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THIS WEEK'S FEATURED STORIES

Safe families: Justice center hires full-time director

By Jackie R. Broach
Coastal Observer

Vicki Bourus, former director of the S.C. Coalition Against Domestic Violence and Sexual Assault, has been named the first full-time, paid executive director of the Georgetown County Family Justice Center.

She’ll begin her new role on Feb. 23, replacing Joan Meacham, who served as interim director on a volunteer basis. Meacham will continue to be involved with the center as a volunteer.

Bourus, 64, retired to Georgetown County with her husband, Howard Waddell, just last year and signed on as a center advisory board member. However, she has been involved with the center in other capacities since the idea was introduced.

She was working with the coalition about five years ago when she got a call from Carol Winans of Georgetown, one of those who led the effort to make the center a reality.

Winans told Bourus about the plans for the center and asked her to come down and offer some input.

“I was thrilled because the Family Justice Center is a national, cutting edge model,” Bourus said. “It’s a very new and effective way of handling domestic violence. I was so happy to hear something like this was happening in South Carolina.”

She met with a small task force and from that point on has had regular contact with the center.

Then when she retired, she and her husband built a house on the Black River. They had vacationed for years at Pawleys Island and Litchfield and said the county was a natural fit. But she didn’t plan on taking another job.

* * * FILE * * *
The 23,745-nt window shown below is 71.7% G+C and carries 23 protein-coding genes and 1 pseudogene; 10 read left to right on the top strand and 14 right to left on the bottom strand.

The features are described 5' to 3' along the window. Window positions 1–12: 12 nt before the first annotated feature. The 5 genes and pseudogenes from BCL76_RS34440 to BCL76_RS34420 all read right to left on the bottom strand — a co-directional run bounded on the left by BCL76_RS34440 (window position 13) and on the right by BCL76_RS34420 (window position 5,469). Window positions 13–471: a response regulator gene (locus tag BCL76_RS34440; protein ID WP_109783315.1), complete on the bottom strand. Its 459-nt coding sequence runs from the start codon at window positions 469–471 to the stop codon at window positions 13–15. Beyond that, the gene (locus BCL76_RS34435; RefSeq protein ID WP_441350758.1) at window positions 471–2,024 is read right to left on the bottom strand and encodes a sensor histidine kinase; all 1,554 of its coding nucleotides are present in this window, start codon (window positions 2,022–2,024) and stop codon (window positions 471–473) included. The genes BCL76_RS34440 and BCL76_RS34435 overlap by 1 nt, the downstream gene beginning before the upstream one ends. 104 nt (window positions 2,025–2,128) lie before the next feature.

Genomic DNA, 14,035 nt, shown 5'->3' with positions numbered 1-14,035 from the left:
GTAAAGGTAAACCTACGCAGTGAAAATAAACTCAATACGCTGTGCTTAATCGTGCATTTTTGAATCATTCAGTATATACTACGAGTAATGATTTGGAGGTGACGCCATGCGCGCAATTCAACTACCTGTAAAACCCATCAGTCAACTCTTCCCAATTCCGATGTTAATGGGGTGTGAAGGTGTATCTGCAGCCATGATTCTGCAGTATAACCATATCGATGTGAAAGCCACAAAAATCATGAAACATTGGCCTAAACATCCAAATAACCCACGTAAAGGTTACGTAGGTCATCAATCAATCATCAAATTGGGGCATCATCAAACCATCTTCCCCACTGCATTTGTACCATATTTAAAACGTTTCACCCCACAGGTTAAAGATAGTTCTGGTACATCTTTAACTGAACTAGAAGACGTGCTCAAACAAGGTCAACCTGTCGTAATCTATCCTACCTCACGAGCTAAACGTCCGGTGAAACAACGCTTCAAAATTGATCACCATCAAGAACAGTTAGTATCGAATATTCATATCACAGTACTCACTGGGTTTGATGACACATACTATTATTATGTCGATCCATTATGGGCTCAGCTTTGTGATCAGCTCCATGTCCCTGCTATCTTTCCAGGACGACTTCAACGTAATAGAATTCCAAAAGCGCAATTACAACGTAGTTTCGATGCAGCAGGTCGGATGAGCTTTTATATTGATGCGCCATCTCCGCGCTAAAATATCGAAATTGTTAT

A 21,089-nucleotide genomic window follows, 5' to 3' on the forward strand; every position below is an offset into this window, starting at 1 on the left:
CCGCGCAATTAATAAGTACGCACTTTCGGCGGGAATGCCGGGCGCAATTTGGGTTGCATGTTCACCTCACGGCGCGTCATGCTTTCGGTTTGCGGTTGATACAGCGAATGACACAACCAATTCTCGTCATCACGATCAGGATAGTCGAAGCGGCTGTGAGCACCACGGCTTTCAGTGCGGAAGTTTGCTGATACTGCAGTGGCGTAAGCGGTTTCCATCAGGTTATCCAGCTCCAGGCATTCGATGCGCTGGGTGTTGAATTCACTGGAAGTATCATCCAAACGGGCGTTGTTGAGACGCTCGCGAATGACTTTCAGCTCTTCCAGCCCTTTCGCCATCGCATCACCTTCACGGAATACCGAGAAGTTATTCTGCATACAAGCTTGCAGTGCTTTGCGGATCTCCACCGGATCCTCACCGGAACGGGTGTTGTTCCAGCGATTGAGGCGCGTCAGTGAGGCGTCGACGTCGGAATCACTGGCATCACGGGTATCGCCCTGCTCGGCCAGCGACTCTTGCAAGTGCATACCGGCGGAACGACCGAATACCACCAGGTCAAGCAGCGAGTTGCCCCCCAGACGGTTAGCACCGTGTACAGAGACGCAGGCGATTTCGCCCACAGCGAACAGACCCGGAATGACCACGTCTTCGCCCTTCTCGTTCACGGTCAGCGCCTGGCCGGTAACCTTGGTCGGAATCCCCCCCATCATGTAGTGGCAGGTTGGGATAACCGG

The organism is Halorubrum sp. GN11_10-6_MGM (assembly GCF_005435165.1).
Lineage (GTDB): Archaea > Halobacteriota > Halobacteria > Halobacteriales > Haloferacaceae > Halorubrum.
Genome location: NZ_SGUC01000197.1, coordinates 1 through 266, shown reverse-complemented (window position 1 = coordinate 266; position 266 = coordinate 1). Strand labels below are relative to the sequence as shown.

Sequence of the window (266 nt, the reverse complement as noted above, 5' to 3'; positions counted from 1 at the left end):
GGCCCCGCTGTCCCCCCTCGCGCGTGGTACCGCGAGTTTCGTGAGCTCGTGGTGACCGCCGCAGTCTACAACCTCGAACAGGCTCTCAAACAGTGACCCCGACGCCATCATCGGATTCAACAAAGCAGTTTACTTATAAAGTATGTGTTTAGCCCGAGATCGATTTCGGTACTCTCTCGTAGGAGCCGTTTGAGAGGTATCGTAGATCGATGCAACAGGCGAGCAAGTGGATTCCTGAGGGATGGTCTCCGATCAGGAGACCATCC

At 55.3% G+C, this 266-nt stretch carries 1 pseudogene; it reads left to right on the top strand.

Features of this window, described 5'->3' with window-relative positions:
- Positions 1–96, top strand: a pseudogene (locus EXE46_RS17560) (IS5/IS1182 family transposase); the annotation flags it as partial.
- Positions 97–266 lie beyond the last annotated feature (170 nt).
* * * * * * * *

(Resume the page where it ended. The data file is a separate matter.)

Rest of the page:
Yet when Meacham approached her, she realized she wanted to play a bigger part in the center.

“I wouldn’t have assumed this role if I hadn’t already loved this center, this part of the world, the people in this community and this work,” she said.

Bourus has long been devoted to aiding victims of domestic violence and working to end the intergenerational pattern of domestic violence.

Meacham, the board and the staff at the center have done an excellent job of “laying a wonderful foundation” already, she said.

“What I want to do is build on that – to continue to seek resources to stabilize the center with funding sources and in-kind donations, build community awareness and help people understand how devastating and important this issue is,” Bourus said.

“We need to encourage healthy families because from domestic violence emerges almost every major social problem we deal with, whether it’s teen pregnancy, runaways or alcohol and drug addition. The list just goes on and on, and we as a state, pay the price in not attending to these families early and often.”

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